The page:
Threats to Amphibian Populations of South Florida


J. Hardin Waddle, Kenneth G. Rice, Frank J. Mazzotti, and H. Franklin Percival


Amphibians are widely recognized as useful indicators of ecosystem health (Sheridan and Olson 2003). Aspects of their life history and ecology make them particularly vulnerable to perturbations of natural systems (Collins and Storfer 2003). While many perturbations are natural, e.g. drought, hurricanes, fire, the most harmful disturbances may be directly related to human land use. We have identified three major threats to amphibian species in the protected natural areas of South Florida: introduced species, alteration of the predevelopment hydrologic regime, and recreational off-road vehicle (ORV) use. Current research conducted by the U. S. Geological Survey and University of Florida seeks to understand the effects of each of these threats so that damage from them can be prevented or reversed.

Cuban treefrog Squirrel treefrog

The introduced Cuban treefrog (left) reaches an average size of 45 mm long in Everglades National Park. The squirrel treefrog (right), a native of south Florida, reaches an average size of only 19 mm. The Cuban treefrog may be both a predator and a competitor for resources to the squirrel treefrog.

Introduced Species

Many reptile and amphibian species have been introduced to South Florida and are capable of becoming a major threat to native frog species (Wilson and Porras 1983). For example, the Cuban treefrog (Osteopilus septentrionalis) has become established in natural areas within Everglades National Park (Meshaka 2001). Our research on this species involves a project in which Cuban treefrogs and native treefrog populations were monitored using capture-mark-recapture techniques. After 1 year of monitoring, Cuban treefrogs were removed and the recovery of native frogs was monitored. Results from this study indicate that Cuban treefrogs can cause severe reductions in native treefrog abundance and survival in areas where Cuban treefrog abundance is high. Understanding the potential of Cuban treefrogs to impact native species is an important part of using amphibians as indicators of ecosystem restoration success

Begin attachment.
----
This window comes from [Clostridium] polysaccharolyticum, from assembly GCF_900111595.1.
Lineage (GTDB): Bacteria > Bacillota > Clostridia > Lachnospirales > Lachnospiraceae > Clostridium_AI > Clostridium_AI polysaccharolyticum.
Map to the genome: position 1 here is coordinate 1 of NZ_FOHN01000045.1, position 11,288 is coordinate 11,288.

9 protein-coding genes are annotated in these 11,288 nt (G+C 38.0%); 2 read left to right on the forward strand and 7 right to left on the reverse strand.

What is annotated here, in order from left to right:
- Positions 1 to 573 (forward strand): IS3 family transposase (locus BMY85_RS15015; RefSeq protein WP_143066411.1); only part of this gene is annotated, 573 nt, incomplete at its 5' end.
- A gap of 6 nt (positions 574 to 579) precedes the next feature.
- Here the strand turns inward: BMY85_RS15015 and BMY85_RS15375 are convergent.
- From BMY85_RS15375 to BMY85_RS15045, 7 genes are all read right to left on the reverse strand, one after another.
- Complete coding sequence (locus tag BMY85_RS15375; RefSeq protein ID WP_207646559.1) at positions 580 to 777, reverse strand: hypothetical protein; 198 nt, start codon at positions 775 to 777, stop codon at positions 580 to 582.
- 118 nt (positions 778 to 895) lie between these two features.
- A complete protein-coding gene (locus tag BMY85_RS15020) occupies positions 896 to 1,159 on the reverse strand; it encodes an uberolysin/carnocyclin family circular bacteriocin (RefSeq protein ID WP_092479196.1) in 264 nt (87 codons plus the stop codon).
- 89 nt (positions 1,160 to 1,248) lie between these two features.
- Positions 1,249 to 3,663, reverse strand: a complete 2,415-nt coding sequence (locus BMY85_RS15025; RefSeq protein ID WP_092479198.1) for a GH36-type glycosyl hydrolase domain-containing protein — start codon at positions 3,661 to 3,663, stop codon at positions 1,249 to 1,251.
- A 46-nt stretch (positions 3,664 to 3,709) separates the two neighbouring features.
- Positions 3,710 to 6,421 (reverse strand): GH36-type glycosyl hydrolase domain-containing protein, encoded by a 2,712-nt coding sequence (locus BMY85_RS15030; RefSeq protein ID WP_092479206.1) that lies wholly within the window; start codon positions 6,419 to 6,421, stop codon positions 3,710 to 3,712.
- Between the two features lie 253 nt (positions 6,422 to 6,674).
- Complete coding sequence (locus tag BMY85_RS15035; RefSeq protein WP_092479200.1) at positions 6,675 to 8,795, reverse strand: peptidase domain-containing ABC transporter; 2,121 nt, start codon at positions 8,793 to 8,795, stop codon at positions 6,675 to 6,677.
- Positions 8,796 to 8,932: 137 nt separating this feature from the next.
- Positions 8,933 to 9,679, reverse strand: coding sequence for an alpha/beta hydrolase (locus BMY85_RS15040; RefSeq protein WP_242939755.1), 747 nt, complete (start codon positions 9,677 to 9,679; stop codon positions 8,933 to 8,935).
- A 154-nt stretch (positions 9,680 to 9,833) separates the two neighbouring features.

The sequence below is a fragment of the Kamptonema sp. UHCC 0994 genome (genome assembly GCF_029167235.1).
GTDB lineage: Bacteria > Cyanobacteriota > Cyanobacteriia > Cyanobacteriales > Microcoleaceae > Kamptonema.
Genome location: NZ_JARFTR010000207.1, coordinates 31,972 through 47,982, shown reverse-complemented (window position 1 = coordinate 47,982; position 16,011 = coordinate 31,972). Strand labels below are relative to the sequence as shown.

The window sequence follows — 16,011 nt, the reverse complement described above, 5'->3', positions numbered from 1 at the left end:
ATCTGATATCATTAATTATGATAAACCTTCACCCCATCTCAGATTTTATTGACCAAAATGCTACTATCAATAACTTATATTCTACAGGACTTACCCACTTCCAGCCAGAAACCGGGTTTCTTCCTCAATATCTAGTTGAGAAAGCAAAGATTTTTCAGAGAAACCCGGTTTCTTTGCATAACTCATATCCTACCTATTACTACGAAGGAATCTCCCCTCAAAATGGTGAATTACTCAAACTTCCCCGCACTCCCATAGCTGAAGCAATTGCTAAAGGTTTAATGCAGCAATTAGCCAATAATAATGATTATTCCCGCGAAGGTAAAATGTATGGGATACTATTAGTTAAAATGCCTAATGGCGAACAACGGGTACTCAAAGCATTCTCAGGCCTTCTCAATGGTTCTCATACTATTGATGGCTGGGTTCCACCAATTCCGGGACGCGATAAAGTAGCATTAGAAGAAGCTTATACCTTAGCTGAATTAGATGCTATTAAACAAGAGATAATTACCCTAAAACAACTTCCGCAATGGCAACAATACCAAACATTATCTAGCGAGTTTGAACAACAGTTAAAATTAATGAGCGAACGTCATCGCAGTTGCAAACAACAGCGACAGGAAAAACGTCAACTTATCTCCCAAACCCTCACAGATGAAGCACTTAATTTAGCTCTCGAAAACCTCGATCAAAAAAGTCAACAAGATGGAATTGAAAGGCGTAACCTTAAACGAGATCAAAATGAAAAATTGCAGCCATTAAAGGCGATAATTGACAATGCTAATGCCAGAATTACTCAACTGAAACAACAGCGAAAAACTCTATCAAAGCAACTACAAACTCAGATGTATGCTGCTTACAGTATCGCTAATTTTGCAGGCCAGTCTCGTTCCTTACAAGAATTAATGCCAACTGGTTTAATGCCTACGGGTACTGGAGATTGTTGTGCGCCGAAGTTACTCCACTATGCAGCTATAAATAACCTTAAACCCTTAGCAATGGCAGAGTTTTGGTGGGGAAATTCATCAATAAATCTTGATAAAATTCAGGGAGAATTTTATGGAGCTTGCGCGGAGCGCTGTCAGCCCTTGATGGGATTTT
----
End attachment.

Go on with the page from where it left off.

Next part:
Osteopilus Removal

(Click for larger image)

This chart shows the capture rate (number of frogs per trap check) at one site in Everglades National Park where abundance of Cuban treefrogs was high. Prior to removal of Cuban treefrogs, capture rates of squirrel treefrogs were extremely low, but after the removal of Cuban treefrogs began the rates increased. Estimates of survival rates for squirrel treefrogs show a similar pattern.

Trapping for Greater Siren Trapping for Greater Siren

Trapping for greater siren. These large, aquatic salamanders occur in flooded prairie and marsh habitats throughout the greater Everglades ecosystem. Sirens are seldom seen by people because they spend all of their time in heavily vegetated water, or buried in mud during the dry season. These animals can be very abundant locally. We are using radio telemetry to study the movements of these secretive animals.

Alteration of the Predvelopment Hydrologic Regime

Alteration of predevelopment hydrologic patterns has been widespread throughout the natural areas of South Florida. We are conducting several lines of research into amphibian ecology in relation to hydrology. The goal of this research program is to better understand how amphibian populations and individuals respond to short term hydrologic changes in order to better predict how they may respond to hydrologic restoration in South Florida. We have begun a radiotelemetry project on the greater siren (Siren lacertina) to determine how its movement patterns change as water levels rise and recede in the short-hydroperiod marshes used by this species. We are also using capture-mark-recapture techniques to examine the movement patterns of treefrogs, especially the transition between habitats, in relation to hydrology.